Sunset, photo by Kevin Povenz

If you’re looking to get the perfect sunset, you might want to check out the sunset forecast from Sunset WX. They explain (in part) their model for sunset forecasts:

…we understand there are numerous definitions for the criteria: Vivid, average, and poor. However, as a landscape photographer, there are certain variables I look for each evening before making the decision to take time out of my day and photograph the sunset. The most important factor I look for is sky cover, and more specifically, the existence of high clouds over the area. High clouds not only provide moisture to refract the sunlight, their ‘wispy’ formation also provides “texture” to the sky and are high enough in the atmosphere for the sun to scatter light below. Think of these as a movie theatre screen, in which light can be projected upon.

Because of this, we weighted high clouds the most as stated before, and consider this necessary for a “Vivid” sunset. In general, regions that are displayed “Poor” in the model, are areas of near 100% of total cloud cover, and also areas that are projected to experience precipitation around sunset time. The ‘hard to define’ area comes in between the two. To some, a clear sky at the time of sunset may be the definition of a great one. In this model, it is our intent to weight a clear sky sunset as average, and therefore it would show up as green or light yellow. The oranges and reds are really the areas where we are trying to show that the sunset will be one of those that makes you go ‘Wow’.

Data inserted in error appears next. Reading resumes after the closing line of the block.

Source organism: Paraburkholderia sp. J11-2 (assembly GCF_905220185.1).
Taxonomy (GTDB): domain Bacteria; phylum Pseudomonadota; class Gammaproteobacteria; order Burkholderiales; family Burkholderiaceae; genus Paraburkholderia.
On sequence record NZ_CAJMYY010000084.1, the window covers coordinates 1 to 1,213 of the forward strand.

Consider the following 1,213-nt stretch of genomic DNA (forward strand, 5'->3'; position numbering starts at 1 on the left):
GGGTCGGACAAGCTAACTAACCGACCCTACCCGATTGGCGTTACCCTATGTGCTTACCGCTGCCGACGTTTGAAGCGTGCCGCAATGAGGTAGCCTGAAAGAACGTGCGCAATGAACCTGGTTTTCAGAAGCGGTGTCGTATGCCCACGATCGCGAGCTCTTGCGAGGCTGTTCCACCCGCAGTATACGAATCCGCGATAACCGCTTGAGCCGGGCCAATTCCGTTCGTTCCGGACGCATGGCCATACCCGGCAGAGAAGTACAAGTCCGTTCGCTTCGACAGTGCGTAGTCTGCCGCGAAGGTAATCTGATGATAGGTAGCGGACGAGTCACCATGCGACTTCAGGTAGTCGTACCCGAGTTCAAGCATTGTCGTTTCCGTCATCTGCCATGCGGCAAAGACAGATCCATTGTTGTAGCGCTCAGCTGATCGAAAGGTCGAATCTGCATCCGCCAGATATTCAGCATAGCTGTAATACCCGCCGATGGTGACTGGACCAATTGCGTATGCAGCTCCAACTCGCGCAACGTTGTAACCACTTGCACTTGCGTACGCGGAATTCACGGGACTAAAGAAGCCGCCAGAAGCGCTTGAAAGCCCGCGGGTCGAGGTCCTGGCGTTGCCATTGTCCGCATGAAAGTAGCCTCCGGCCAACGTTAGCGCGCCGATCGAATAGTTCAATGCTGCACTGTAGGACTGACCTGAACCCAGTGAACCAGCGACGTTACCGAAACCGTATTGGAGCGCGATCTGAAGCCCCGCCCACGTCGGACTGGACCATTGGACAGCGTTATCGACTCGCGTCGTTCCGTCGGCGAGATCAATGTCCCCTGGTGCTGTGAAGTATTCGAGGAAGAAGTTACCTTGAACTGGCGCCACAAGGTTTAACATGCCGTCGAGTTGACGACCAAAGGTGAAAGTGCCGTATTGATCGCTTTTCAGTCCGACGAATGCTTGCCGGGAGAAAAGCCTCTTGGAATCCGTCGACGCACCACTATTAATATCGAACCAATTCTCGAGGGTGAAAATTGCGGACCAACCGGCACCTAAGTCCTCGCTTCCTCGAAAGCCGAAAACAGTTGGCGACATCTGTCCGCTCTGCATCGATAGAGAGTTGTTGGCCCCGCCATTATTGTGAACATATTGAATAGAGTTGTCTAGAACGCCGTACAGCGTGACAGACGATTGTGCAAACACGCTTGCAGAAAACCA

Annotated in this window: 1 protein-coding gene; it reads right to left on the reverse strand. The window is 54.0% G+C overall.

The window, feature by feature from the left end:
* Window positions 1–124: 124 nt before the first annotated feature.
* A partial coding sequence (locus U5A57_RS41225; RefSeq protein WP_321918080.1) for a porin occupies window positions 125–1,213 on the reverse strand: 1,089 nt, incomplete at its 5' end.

Click through to check out the live sunset forecast map – it’s pretty cool!

Kevin took this photo back in December of 2012 at “The Bend Area” in Ottawa County on the Grand River near Jenison. View it bigger and see lots more in his Sunrise/Sunset slideshow.

Lots more great Michigan sunsets on Michigan in Pictures!

Michigan Wild & Scenic Rivers: Over the (Pine) River

HDRtist Pro Rendering - http://www.ohanaware.com/hdrtistpro/

Pine River Bridge Wellston, Michigan, photo by John Mickevich